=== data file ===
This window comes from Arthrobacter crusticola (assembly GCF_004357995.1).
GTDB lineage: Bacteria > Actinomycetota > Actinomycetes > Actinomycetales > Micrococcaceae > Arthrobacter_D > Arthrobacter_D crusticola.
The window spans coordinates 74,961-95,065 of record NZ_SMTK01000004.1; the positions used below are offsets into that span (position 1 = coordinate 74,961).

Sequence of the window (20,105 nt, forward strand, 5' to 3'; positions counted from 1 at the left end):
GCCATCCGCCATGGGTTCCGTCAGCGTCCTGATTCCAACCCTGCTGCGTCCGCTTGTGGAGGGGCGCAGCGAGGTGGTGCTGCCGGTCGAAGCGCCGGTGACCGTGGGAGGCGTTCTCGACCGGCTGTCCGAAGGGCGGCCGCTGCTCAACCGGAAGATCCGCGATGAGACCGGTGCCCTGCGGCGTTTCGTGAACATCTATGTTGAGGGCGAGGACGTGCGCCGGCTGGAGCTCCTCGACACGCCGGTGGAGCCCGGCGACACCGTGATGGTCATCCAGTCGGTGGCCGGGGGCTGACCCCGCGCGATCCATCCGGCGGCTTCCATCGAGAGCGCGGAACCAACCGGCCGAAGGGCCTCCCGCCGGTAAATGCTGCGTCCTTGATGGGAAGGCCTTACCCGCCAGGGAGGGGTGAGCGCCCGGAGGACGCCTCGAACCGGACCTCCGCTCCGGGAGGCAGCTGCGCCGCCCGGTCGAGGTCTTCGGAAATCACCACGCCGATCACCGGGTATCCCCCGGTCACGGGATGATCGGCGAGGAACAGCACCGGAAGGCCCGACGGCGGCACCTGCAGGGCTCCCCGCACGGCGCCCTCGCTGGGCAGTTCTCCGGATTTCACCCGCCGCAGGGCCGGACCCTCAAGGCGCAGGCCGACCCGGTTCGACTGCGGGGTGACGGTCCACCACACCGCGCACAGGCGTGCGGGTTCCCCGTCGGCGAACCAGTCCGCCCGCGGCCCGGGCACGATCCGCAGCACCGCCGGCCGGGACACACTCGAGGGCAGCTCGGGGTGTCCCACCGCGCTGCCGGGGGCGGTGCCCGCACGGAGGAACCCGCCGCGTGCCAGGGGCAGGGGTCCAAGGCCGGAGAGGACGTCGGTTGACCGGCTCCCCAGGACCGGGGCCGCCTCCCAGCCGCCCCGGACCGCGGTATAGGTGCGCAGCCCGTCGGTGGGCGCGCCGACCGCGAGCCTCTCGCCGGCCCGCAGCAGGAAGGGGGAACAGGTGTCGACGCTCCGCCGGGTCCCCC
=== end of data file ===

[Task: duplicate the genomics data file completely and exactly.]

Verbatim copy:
This window comes from Arthrobacter crusticola (assembly GCF_004357995.1).
GTDB lineage: Bacteria > Actinomycetota > Actinomycetes > Actinomycetales > Micrococcaceae > Arthrobacter_D > Arthrobacter_D crusticola.
The window spans coordinates 74,961-95,065 of record NZ_SMTK01000004.1; the positions used below are offsets into that span (position 1 = coordinate 74,961).

Sequence of the window (20,105 nt, forward strand, 5' to 3'; positions counted from 1 at the left end):
GCCATCCGCCATGGGTTCCGTCAGCGTCCTGATTCCAACCCTGCTGCGTCCGCTTGTGGAGGGGCGCAGCGAGGTGGTGCTGCCGGTCGAAGCGCCGGTGACCGTGGGAGGCGTTCTCGACCGGCTGTCCGAAGGGCGGCCGCTGCTCAACCGGAAGATCCGCGATGAGACCGGTGCCCTGCGGCGTTTCGTGAACATCTATGTTGAGGGCGAGGACGTGCGCCGGCTGGAGCTCCTCGACACGCCGGTGGAGCCCGGCGACACCGTGATGGTCATCCAGTCGGTGGCCGGGGGCTGACCCCGCGCGATCCATCCGGCGGCTTCCATCGAGAGCGCGGAACCAACCGGCCGAAGGGCCTCCCGCCGGTAAATGCTGCGTCCTTGATGGGAAGGCCTTACCCGCCAGGGAGGGGTGAGCGCCCGGAGGACGCCTCGAACCGGACCTCCGCTCCGGGAGGCAGCTGCGCCGCCCGGTCGAGGTCTTCGGAAATCACCACGCCGATCACCGGGTATCCCCCGGTCACGGGATGATCGGCGAGGAACAGCACCGGAAGGCCCGACGGCGGCACCTGCAGGGCTCCCCGCACGGCGCCCTCGCTGGGCAGTTCTCCGGATTTCACCCGCCGCAGGGCCGGACCCTCAAGGCGCAGGCCGACCCGGTTCGACTGCGGGGTGACGGTCCACCACACCGCGCACAGGCGTGCGGGTTCCCCGTCGGCGAACCAGTCCGCCCGCGGCCCGGGCACGATCCGCAGCACCGCCGGCCGGGACACACTCGAGGGCAGCTCGGGGTGTCCCACCGCGCTGCCGGGGGCGGTGCCCGCACGGAGGAACCCGCCGCGTGCCAGGGGCAGGGGTCCAAGGCCGGAGAGGACGTCGGTTGACCGGCTCCCCAGGACCGGGGCCGCCTCCCAGCCGCCCCGGACCGCGGTATAGGTGCGCAGCCCGTCGGTGGGCGCGCCGACCGCGAGCCTCTCGCCGGCCCGCAGCAGGAAGGGGGAACAGGTGTCGACGCTCCGCCGGGTCCCCC